THE BRITISH IN WEST AFRICA
WHILE the Sudan was being brought under law and order by the British, a large tract in West Africa, known to-day as
Nigeria, was looking to Britain for protection and help.
In Western Africa lie our oldest possessions. Sierra Leone was the very first portion of African soil formally
recognized as British in the eighteenth
 century, and was acquired for the purpose of settling freed slaves.
Beside this British colony of Sierra Leone, Britain during the Victorian era purchased adjoining land from the
Dutch and the Gold Coast Colony, and spread British influence farther along the coast. But in the hinterland
of this newly acquired territory lived a fierce tribe of warriors, known as Ashantis. These Ashantis deeply
resented the influence of the British, they felt their trade was now cut off from the coast, and under their
black king, Koffee, some 40,000 Ashantis invaded the British protectorate.
"I will carry my golden stool to Cape Coast Castle and there wash it in English blood," said the king, who
still indulged in human sacrifices. Britain was obliged to take steps for the safety of her people.
So in 1873 Sir Garnet (afterwards Lord) Wolseley was sent to lead an expedition up country, in order to break
the power of the Ashantis. It was January 1871 when a start was made from Cape Coast Castle. A march of 70
miles brought the expedition to Prahsu, the borderland of the Ashantis; 100 miles of jungle lay between them
before they reached the capital, Kumasi; through dense tropical jungle, with huge trees matted together with
creepers, they marched, pressing onward under stifling heat. Some 20 miles from their capital the black army
stood in great force. They had chosen a commanding height surrounded by thick bush, and outnumbered their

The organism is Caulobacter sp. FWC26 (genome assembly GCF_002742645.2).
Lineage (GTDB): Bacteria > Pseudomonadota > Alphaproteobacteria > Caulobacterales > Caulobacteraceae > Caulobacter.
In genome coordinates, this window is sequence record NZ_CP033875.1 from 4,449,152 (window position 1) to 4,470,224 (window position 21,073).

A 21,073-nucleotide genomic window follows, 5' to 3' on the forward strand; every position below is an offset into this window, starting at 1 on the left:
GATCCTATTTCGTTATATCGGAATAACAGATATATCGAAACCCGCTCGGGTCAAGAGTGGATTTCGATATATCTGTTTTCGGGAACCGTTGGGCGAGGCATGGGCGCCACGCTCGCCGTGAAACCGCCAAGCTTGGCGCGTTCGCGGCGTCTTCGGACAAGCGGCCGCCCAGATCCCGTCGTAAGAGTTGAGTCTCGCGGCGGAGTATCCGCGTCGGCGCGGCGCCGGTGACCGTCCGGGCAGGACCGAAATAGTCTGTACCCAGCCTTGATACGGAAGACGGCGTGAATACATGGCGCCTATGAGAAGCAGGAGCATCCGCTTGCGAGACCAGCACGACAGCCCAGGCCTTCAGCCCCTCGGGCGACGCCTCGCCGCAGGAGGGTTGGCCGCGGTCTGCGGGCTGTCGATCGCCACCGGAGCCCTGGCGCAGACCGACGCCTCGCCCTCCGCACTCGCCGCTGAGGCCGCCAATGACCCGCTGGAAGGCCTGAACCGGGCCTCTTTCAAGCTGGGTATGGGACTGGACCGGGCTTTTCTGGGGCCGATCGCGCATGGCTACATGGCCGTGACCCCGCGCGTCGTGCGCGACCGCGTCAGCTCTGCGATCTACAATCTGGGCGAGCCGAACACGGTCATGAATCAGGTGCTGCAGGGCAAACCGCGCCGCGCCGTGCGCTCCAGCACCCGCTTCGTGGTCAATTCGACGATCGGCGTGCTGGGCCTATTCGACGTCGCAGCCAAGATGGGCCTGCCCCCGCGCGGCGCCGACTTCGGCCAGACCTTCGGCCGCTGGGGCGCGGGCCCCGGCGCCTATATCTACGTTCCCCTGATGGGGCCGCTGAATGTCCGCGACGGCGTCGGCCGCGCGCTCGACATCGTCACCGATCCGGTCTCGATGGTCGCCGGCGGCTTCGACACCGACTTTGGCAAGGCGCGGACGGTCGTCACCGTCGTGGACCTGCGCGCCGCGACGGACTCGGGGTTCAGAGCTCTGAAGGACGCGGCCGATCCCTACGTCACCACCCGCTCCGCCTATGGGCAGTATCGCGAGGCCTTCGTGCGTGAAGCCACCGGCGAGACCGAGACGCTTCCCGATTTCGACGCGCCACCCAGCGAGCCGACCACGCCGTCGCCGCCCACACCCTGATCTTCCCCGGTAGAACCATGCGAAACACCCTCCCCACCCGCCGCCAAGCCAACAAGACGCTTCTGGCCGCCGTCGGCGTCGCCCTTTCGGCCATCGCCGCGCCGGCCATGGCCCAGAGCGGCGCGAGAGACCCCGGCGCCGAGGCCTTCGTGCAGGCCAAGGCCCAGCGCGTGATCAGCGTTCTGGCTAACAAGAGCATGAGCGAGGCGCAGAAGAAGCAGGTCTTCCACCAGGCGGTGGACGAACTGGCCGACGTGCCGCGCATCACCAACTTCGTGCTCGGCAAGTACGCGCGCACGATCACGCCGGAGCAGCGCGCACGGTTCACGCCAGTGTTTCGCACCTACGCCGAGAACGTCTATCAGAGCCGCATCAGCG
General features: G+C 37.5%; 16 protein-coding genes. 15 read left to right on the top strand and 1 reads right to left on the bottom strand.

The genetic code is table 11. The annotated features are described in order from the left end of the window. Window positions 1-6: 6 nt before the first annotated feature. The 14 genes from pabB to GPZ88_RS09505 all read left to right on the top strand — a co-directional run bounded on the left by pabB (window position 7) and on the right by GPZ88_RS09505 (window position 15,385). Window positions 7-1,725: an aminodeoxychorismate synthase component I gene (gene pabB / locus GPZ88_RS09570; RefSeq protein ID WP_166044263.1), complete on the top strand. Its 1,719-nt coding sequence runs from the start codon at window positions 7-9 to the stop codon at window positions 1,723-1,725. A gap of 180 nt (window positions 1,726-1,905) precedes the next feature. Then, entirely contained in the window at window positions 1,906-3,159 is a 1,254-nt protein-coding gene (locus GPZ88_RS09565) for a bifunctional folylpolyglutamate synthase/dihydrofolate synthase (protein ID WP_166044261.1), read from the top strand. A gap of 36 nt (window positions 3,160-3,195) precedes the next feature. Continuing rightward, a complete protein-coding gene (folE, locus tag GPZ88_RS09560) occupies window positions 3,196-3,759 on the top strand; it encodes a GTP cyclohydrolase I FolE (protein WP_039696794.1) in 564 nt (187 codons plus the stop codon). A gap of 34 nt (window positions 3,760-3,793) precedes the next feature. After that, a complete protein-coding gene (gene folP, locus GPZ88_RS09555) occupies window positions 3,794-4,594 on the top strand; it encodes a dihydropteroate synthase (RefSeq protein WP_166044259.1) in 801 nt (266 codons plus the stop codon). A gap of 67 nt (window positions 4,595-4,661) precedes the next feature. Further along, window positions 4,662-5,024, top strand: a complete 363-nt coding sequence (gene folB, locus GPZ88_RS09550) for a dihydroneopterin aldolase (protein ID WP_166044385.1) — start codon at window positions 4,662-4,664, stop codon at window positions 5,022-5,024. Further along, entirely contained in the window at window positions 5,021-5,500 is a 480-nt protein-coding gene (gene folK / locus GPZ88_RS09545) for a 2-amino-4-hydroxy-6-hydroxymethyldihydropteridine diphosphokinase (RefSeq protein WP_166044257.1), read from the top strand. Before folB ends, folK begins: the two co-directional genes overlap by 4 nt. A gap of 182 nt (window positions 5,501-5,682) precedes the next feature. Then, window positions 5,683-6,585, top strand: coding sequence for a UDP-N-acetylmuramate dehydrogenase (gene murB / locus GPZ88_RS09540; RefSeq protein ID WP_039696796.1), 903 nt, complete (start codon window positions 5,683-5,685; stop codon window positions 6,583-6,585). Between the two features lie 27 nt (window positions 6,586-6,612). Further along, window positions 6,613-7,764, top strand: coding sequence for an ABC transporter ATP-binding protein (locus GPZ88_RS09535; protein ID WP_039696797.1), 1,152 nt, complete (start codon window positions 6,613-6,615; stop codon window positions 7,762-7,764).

invaders by five to one.
On January 31 a ten-hour battle was fought. It
 was one of the many cases in the history of Victoria's reign, when modern warfare triumphed over savage
ignorance. Gun and rocket did their work, and a sudden forward sweep of Highlanders, playing their bagpipes
the while, dispersed the Ashantis, who fled in the wildest disorder. They left the ground strewn with relics
of their flight; umbrellas, drums, muskets lay about with dead and dying men. King Koffee himself, who had
watched the battle, seated on his golden stool under a red umbrella, fled with the rest. The British then
entered Kumasi—the place of death, which reeked with the blood of human sacrifice. But torrents of rain
made the place uninhabitable, and the British were glad to turn their faces towards the coast. Peace reigned
for a time.
But in 1888 King Prempeh succeeded to the throne of the Ashantis, and troubles broke out again. Human
sacrifices were restored, and the slave-trade flourished.
In 1896 another expedition was sent to Kumasi. It was accompanied by Prince Henry of Battenberg—the
Queen's son-in-law. But Kumasi was deserted. Not a shot was fired; quietly the troops entered,